Top positive review
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Absolutely bunged with information
on 8 August 2013
As an introductory short read this book absolutely excels, it is absolutely bunged with information and interesting information at that, the pace is consistently interesting and engaging without any dull chapters, neither is there any jargon or "pitch shifting" in terms of the style of writing either. I believe this book will be read by the interested general reader and student or research alike.
The book has no index but it does have comprehensive endnotes for each chapter, a contents which is pretty clear and chapters which closely reflect the chapter headings. The chapters are structured into blocks of text, with boxes which provide more specific topical information, there are illustrations, ie cartoons and pictures, the first page of each chapter has a quotation or citation to spur on the interest of the reader. The book has a 100 ideas section at the end of the book, typical of the series, which includes 20 suggestions for further reading, 10 landmark court decisions, 10 literary works, 10 films, 10 best websites, 10 think tanks and activist organisations, 10 key concepts (I liked this list in particular: Justice; Property rights in the body; exploitation and vulnerability; genetic patentability; biological determinism; the genetic mystique/genetic exceptionalism; killing and letting die; autonomy; the genetic commons; the moral and legal status of the embryo or fetus), 10 key thinkers and 10 people and groups who shaped their field for better or worse.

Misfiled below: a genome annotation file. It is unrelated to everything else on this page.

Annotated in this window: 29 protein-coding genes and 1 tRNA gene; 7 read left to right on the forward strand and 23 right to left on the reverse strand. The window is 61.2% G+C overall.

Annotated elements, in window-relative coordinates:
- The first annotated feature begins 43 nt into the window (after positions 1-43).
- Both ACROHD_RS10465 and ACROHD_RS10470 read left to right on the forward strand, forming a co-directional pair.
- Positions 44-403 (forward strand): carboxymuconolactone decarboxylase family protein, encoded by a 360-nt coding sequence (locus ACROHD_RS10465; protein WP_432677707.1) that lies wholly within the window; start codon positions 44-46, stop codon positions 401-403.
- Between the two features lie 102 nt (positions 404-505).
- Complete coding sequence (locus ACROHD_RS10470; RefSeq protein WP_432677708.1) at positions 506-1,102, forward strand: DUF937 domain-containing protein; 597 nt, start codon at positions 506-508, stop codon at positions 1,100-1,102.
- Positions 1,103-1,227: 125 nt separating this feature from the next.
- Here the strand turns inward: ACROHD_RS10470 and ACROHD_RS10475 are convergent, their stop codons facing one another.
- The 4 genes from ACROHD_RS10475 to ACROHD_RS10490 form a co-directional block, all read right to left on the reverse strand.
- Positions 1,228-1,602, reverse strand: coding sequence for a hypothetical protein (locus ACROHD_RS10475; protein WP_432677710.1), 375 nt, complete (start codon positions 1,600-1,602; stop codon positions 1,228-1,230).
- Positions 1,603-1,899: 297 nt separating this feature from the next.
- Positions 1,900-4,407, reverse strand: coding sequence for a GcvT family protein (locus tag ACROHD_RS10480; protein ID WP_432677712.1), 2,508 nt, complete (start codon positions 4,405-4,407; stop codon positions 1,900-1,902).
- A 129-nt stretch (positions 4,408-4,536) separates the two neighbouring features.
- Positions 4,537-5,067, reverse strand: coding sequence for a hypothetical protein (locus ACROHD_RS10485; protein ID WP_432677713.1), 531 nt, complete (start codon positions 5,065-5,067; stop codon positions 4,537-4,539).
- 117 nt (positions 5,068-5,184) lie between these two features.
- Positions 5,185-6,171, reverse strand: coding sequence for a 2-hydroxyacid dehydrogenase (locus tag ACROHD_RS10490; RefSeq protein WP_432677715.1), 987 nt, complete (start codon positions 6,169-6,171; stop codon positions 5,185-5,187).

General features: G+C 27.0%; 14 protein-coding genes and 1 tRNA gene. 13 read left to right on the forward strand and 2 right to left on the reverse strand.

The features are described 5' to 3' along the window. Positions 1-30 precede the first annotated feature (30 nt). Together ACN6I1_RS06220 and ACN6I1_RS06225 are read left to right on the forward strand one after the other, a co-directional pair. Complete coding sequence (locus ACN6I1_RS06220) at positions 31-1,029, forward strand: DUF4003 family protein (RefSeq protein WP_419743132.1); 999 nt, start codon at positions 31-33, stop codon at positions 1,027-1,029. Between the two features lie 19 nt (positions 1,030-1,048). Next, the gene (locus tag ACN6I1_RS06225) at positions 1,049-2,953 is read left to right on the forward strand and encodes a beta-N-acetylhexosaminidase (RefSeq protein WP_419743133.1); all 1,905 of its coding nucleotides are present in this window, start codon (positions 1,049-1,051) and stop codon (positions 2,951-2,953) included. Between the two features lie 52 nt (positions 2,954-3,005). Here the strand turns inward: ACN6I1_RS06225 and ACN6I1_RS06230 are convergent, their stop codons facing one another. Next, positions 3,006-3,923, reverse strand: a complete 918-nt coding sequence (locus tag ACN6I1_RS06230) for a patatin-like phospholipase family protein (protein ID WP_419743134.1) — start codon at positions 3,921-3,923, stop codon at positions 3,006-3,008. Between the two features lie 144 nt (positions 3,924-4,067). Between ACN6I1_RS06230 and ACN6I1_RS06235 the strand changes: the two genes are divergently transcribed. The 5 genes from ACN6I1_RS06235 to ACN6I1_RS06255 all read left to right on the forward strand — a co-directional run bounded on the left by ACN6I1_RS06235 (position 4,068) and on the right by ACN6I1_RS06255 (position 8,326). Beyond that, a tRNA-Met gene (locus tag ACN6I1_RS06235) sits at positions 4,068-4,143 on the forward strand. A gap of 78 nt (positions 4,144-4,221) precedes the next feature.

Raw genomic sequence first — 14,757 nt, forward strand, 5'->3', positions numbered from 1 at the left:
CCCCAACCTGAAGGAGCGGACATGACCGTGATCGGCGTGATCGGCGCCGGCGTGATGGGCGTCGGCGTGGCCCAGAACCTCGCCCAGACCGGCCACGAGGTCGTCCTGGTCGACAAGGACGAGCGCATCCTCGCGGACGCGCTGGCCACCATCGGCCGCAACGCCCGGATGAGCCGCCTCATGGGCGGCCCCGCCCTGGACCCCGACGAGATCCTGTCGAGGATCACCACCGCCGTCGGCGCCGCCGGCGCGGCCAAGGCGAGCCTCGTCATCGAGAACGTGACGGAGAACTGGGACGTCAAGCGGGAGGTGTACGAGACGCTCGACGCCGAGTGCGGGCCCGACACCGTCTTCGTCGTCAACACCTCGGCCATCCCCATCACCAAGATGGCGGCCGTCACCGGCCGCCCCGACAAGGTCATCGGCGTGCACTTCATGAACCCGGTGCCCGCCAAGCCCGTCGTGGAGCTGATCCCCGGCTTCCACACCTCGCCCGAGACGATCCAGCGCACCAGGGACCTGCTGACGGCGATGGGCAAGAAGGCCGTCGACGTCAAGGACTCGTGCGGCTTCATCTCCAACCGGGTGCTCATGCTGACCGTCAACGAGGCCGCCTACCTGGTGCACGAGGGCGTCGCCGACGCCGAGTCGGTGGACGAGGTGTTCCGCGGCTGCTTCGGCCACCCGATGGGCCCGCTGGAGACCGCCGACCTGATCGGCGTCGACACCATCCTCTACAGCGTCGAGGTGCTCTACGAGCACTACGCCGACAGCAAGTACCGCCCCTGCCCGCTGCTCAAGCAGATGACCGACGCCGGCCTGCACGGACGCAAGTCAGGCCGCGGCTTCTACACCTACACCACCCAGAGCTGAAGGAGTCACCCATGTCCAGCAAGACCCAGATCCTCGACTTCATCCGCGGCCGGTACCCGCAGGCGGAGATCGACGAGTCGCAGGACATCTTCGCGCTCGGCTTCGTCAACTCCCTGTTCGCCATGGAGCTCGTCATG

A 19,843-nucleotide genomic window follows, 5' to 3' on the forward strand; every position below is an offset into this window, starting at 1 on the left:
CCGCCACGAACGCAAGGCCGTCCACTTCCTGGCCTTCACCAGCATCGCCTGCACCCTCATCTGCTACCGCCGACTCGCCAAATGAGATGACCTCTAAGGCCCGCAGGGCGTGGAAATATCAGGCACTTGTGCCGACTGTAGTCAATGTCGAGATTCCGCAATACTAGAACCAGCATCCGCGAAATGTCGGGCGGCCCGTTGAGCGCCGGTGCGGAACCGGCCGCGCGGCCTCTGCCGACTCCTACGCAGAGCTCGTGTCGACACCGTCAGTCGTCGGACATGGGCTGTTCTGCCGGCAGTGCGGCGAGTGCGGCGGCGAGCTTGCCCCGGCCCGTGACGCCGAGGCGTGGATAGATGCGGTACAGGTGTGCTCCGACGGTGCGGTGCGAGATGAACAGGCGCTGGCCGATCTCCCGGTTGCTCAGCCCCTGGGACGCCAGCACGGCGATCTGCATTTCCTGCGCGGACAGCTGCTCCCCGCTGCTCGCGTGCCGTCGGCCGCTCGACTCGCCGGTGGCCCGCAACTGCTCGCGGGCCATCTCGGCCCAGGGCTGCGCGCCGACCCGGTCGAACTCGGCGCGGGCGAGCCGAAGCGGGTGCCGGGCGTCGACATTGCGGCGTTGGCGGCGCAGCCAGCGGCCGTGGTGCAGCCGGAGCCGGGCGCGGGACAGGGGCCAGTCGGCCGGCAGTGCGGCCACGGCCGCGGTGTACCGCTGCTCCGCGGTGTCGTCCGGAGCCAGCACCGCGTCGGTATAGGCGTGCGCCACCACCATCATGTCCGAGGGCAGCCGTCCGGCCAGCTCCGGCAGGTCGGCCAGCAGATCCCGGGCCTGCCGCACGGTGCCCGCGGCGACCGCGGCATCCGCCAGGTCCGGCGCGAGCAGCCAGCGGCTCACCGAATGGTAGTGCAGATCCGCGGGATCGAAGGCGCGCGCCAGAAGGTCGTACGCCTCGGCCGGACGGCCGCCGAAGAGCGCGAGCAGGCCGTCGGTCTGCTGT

This book deals with what are current ethical and social issues, such as the selling of genetic matter by surogate parents, but also the ways in which these are precidents legally and ethically for what is yet to come and deals with some of the discussion around things such as "body shopping" or the possibility of "transhumans", a bit of a sci fi and cyberpunk idea still, or body modifications which could render unmodified individuals "lesser mortals".
The whole "frankenstein's monster" conceptualisation of "mad science" has sort of slipped from the human psyche or been overshadowed by the "religious fanatic" as the most troubling and preoccupying of archetypical villains but there is plenty in this book which should provide food for thought about what seemingly limitless innovations and discovery could or should mean for what it is to be human. This is a book I can recommend because it deals with important issues that I think everyone should be thinking about and discussing but which seldom seem to be reported, even as sensationalism, but it is also very readable, a great book to take on a short break and which wont take more than two or three days to read at most.